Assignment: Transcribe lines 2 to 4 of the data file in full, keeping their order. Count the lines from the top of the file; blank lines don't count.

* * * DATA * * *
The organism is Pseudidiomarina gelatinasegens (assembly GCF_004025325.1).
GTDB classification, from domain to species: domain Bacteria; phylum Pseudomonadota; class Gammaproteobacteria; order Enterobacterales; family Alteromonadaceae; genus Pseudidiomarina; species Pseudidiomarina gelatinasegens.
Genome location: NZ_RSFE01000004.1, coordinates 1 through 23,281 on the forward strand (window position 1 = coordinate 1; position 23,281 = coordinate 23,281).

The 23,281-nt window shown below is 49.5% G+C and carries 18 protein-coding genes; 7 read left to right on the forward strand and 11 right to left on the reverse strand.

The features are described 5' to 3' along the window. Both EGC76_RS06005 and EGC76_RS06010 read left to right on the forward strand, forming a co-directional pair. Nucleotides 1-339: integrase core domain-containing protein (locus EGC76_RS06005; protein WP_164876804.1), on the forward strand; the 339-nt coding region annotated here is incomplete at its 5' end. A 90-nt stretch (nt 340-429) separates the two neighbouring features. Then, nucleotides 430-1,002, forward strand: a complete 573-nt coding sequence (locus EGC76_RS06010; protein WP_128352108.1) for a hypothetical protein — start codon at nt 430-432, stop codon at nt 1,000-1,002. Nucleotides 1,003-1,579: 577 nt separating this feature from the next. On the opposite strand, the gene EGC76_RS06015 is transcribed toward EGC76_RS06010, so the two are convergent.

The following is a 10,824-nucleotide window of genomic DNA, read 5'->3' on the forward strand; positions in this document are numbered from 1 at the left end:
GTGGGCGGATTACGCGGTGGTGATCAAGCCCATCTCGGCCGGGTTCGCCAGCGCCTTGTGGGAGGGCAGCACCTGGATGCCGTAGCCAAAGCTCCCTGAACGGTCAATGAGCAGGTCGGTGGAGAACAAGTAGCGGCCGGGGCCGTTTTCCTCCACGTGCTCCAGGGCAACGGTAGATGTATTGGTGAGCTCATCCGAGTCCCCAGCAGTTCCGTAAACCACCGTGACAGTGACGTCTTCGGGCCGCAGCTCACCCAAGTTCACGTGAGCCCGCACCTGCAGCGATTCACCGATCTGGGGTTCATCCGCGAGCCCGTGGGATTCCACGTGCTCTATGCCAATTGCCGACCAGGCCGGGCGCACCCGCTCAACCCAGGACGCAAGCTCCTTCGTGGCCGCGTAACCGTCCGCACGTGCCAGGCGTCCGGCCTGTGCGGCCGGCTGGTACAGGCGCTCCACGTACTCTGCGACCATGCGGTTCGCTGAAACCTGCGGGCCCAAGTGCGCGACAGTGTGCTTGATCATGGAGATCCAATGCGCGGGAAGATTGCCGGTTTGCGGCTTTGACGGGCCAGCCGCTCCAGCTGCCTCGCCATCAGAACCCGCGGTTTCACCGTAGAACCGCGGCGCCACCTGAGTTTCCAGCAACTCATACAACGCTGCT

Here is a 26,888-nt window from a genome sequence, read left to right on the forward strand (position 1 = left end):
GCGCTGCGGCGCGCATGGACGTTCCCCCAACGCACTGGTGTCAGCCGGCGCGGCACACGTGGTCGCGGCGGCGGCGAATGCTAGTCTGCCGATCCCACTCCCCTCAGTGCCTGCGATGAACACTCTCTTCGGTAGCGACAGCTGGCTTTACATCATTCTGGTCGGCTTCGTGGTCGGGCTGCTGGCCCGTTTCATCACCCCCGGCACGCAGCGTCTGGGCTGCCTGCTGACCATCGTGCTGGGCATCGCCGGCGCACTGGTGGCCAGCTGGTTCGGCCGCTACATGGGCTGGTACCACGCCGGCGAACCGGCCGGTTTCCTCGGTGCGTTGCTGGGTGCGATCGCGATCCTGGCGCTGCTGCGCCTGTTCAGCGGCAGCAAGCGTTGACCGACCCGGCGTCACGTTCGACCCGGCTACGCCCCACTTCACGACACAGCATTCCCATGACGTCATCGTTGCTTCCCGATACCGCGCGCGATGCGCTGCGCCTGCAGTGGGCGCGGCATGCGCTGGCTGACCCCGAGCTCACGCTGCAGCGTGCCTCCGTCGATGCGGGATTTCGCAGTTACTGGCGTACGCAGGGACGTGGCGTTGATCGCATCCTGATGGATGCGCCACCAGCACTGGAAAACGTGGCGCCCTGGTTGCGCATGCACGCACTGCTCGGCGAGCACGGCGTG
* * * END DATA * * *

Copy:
GTDB classification, from domain to species: domain Bacteria; phylum Pseudomonadota; class Gammaproteobacteria; order Enterobacterales; family Alteromonadaceae; genus Pseudidiomarina; species Pseudidiomarina gelatinasegens.
Genome location: NZ_RSFE01000004.1, coordinates 1 through 23,281 on the forward strand (window position 1 = coordinate 1; position 23,281 = coordinate 23,281).

The 23,281-nt window shown below is 49.5% G+C and carries 18 protein-coding genes; 7 read left to right on the forward strand and 11 right to left on the reverse strand.